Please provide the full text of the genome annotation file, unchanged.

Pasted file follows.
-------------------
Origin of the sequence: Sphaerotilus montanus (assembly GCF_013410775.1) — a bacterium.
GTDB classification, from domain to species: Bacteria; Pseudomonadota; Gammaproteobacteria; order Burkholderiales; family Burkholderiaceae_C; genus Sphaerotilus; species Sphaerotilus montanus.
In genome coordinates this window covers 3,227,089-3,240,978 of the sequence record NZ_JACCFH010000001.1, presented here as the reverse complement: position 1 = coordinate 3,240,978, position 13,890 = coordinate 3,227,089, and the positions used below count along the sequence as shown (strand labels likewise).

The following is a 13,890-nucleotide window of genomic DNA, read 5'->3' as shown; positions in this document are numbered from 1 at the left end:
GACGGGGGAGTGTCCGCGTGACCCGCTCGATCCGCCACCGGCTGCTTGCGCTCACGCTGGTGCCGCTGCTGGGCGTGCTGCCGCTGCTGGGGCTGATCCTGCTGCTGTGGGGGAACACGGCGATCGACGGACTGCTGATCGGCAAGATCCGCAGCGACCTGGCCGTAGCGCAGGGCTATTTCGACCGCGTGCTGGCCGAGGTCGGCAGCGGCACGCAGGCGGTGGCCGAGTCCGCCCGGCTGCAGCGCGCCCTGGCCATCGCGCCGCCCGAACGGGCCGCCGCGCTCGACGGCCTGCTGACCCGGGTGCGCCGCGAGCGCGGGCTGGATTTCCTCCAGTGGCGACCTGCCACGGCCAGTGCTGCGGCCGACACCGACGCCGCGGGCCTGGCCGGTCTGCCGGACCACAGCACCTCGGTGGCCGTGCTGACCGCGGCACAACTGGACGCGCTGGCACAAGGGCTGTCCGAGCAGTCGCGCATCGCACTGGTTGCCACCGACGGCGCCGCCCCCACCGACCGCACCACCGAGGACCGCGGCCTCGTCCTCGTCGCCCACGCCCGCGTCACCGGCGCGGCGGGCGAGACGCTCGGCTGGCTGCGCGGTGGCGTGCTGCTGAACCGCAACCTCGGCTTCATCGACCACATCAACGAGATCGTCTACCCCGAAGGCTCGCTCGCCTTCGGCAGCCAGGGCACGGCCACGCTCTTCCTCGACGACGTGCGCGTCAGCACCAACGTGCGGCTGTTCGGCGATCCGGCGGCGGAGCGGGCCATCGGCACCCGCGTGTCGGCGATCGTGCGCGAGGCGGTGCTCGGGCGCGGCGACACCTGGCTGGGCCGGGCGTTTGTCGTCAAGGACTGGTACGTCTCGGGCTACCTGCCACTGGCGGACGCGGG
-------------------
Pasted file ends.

Origin of the sequence: Sphaerotilus montanus (assembly GCF_013410775.1) — a bacterium.
GTDB classification, from domain to species: Bacteria; Pseudomonadota; Gammaproteobacteria; order Burkholderiales; family Burkholderiaceae_C; genus Sphaerotilus; species Sphaerotilus montanus.
In genome coordinates this window covers 3,227,089-3,240,978 of the sequence record NZ_JACCFH010000001.1, presented here as the reverse complement: position 1 = coordinate 3,240,978, position 13,890 = coordinate 3,227,089, and the positions used below count along the sequence as shown (strand labels likewise).

The following is a 13,890-nucleotide window of genomic DNA, read 5'->3' as shown; positions in this document are numbered from 1 at the left end:
GACGGGGGAGTGTCCGCGTGACCCGCTCGATCCGCCACCGGCTGCTTGCGCTCACGCTGGTGCCGCTGCTGGGCGTGCTGCCGCTGCTGGGGCTGATCCTGCTGCTGTGGGGGAACACGGCGATCGACGGACTGCTGATCGGCAAGATCCGCAGCGACCTGGCCGTAGCGCAGGGCTATTTCGACCGCGTGCTGGCCGAGGTCGGCAGCGGCACGCAGGCGGTGGCCGAGTCCGCCCGGCTGCAGCGCGCCCTGGCCATCGCGCCGCCCGAACGGGCCGCCGCGCTCGACGGCCTGCTGACCCGGGTGCGCCGCGAGCGCGGGCTGGATTTCCTCCAGTGGCGACCTGCCACGGCCAGTGCTGCGGCCGACACCGACGCCGCGGGCCTGGCCGGTCTGCCGGACCACAGCACCTCGGTGGCCGTGCTGACCGCGGCACAACTGGACGCGCTGGCACAAGGGCTGTCCGAGCAGTCGCGCATCGCACTGGTTGCCACCGACGGCGCCGCCCCCACCGACCGCACCACCGAGGACCGCGGCCTCGTCCTCGTCGCCCACGCCCGCGTCACCGGCGCGGCGGGCGAGACGCTCGGCTGGCTGCGCGGTGGCGTGCTGCTGAACCGCAACCTCGGCTTCATCGACCACATCAACGAGATCGTCTACCCCGAAGGCTCGCTCGCCTTCGGCAGCCAGGGCACGGCCACGCTCTTCCTCGACGACGTGCGCGTCAGCACCAACGTGCGGCTGTTCGGCGATCCGGCGGCGGAGCGGGCCATCGGCACCCGCGTGTCGGCGATCGTGCGCGAGGCGGTGCTCGGGCGCGGCGACACCTGGCTGGGCCGGGCGTTTGTCGTCAAGGACTGGTACGTCTCGGGCTACCTGCCACTGGCGGACGCGGG